Insectivorous birds, parasitoids, and ants are major enemies of caterpillars in forest communities. Images show a black-capped chickadee with a caterpillar in its bill (left, photo by Christian Skorik), a parasitoid wasp cocoon near a parasitized caterpillar (center, photo by Michael S. Singer), and a carpenter ant taking a caterpillar (right, photo by Christian Skorik).
A major branch of my research program attempts to link mechanistic knowledge of tri-trophic interactions, mainly derived from evolutionary ecology studies of interacting traits of a few species conducted at small spatial and temporal scales, to larger-scale dynamics and structure of ecological communities and food webs. If the structure and dynamics of ecological communities were additive and not context-dependent, inferences from small-scale studies would easily translate into larger-scale inferences. But it is abundantly clear from numerous ecological studies that effects observed in simplified and isolated experimental communities can be altered by additional species present in natural communities as well as other ecological factors. Despite the conjoined obstacles of complexity and contingency that conspire against mechanistic understanding at this large scale, it is vitally important to conduct ecological research that informs the dynamics and structure of large-scale communities and ecosystems because this is the scale at which the predictive power of ecological theory is weakest and conservation and environmental management needs are greatest. Although there is a large body of research on biodiversity and ecosystem functioning, relatively little of it is mechanistic and multi-trophic.
This branch of my research (hereafter, “forest ecology project”) analyzes tri-trophic interactions in the context of a complex community, using the forest ecosystem Connecticut as a study system, and focuses on direct and indirect food web interactions among multiple species of forest trees, tree-feeding caterpillars, and carnivores (i.e., parasitoid wasps and flies, insectivorous birds, hunting spiders, and ants) that eat the caterpillars. As a result, the scope of this study system is immense and the complexity of species interactions is challenging to unravel mechanistically. However, this project, more than any other, captures my interest in integrating multiple levels of biological organization, distinct theoretical frameworks, and traits of organisms in their ecological context to understand the organization and dynamics of biodiversity.
One aim of the forest ecology project is comparing tri-trophic interactions among multiple plant species in the same local community. Doing this can uniquely place the known diversity of species interactions in a common context (i.e. community functioning). Deriving an understanding of tri-trophic community dynamics from the literature is difficult because of the atomized nature of study systems. Most studies look at insects associated with a single plant species or taxon. To get a more integrative community perspective, I chose a set of eight tree species that commonly co-occur in local forest communities, vary in phylogenetic relatedness, share a community of dietary generalist herbivores and carnivores, but differ in caterpillar density and other aspects of community structure. Among other things, this study system can reveal effects of tree species characteristics on their shared sets of generalist herbivores and carnivores. In series of studies that formed the basis of several graduate student thesis projects, we tested the effects of different tree species on three types of herbivore-carnivore interactions that had not previously been studied in the same community context.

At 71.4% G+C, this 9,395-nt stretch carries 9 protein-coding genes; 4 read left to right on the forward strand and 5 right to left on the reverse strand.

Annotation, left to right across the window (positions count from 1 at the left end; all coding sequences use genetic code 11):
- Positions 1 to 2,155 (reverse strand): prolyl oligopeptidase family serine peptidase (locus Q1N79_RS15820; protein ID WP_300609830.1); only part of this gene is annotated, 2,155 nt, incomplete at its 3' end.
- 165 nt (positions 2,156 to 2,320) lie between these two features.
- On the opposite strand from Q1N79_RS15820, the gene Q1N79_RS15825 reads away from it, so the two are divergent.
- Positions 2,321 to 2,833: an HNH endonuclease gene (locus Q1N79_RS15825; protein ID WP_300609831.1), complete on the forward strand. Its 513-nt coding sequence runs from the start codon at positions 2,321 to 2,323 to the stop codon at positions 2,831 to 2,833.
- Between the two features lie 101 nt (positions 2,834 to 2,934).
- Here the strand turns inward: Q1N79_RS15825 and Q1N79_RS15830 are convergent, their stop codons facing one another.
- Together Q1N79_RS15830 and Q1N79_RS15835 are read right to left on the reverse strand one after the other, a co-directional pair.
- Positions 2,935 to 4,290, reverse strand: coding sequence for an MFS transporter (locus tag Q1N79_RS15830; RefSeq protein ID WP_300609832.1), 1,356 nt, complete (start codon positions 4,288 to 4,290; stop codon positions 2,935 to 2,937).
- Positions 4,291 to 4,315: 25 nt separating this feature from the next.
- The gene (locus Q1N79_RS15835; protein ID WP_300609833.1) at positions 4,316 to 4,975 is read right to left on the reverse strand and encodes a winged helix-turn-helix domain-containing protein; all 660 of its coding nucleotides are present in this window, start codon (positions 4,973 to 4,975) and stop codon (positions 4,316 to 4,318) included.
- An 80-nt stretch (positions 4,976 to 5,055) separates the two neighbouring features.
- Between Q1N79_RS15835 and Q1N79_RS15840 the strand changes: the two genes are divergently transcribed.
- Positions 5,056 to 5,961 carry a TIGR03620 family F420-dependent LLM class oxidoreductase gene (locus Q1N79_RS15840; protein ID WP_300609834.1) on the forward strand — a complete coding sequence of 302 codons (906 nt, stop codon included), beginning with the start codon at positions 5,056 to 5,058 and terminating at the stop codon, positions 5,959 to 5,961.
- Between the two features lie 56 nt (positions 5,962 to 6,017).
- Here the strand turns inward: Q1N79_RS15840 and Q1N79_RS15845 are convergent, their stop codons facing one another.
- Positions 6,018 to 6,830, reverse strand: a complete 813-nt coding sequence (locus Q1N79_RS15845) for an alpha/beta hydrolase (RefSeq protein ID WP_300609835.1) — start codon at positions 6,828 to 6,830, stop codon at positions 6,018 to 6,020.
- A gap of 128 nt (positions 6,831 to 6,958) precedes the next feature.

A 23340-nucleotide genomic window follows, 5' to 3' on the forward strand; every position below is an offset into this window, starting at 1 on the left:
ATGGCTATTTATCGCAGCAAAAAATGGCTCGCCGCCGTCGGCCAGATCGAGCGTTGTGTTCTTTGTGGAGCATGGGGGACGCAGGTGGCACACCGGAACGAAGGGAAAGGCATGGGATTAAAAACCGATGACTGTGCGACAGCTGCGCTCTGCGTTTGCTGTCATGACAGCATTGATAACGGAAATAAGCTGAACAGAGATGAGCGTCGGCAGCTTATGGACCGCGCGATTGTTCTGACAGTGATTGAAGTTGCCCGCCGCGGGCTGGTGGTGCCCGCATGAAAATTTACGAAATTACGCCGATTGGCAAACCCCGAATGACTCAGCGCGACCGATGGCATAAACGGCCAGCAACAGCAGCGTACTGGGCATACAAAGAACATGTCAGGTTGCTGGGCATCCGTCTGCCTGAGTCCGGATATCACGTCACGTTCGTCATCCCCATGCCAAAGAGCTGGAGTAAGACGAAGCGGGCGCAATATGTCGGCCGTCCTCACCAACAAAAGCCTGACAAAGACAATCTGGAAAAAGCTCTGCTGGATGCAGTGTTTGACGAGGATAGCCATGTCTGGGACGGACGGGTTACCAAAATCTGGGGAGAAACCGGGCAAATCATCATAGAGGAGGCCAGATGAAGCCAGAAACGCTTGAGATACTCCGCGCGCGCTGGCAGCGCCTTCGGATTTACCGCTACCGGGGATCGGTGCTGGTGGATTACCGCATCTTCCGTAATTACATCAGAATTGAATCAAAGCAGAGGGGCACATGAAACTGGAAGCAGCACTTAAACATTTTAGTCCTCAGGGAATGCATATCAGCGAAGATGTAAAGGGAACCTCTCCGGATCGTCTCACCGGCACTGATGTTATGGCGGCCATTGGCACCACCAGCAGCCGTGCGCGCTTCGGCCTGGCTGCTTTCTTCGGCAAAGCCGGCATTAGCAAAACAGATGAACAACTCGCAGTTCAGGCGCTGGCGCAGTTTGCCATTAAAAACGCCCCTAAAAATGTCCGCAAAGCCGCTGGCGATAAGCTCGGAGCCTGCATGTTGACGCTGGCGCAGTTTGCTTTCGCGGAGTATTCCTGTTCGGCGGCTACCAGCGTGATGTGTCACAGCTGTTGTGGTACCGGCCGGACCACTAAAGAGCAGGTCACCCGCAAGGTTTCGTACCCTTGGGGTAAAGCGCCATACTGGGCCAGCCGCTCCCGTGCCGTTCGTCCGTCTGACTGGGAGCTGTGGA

Together, this body of research shows that tree species identity varies the strength of antagonistic interactions between forest caterpillars and insectivorous birds (Singer et al. 2012), parasitoids (Farkas and Singer 2013), and ants (Clark et al. in press), but through different mechanisms in each case. Our experimental exclusion of birds (Singer et al. 2012) has been the most informative aspect of this work so far because it revealed the role of host-plant food quality for caterpillars as a driver of differences in bird predation among tree species. That is, tree species that support the highest growth performance of dietary generalist caterpillars also harbor the highest densities of generalist caterpillars, in turn attracting overcompensating density-dependent predation from birds. The strength of ant predation on forest caterpillars varies among tree species and interactive effects of mutualistic sap-feeding herbivores, but not on caterpillar density at the scale of tree species or local geographic area (Clark et al. in press). Parasitoid attack of caterpillars varies among tree species, but it is unrelated to caterpillar density or the food quality of their host-plant species (Farkas and Singer 2013). Dr. Kailen Mooney and I presented a broader conceptual perspective on the topic of plant effects on herbivore-carnivore interactions in a chapter of the book, Trait-mediated Indirect Interactions, published by Cambridge University Press (Mooney and Singer 2012). Future goals include examining the chemical basis of host-plant quality for caterpillars, the induced volatile emissions of trees as cues for parasitoids, and plant mediation of interactions between sap-feeding herbivores and caterpillars.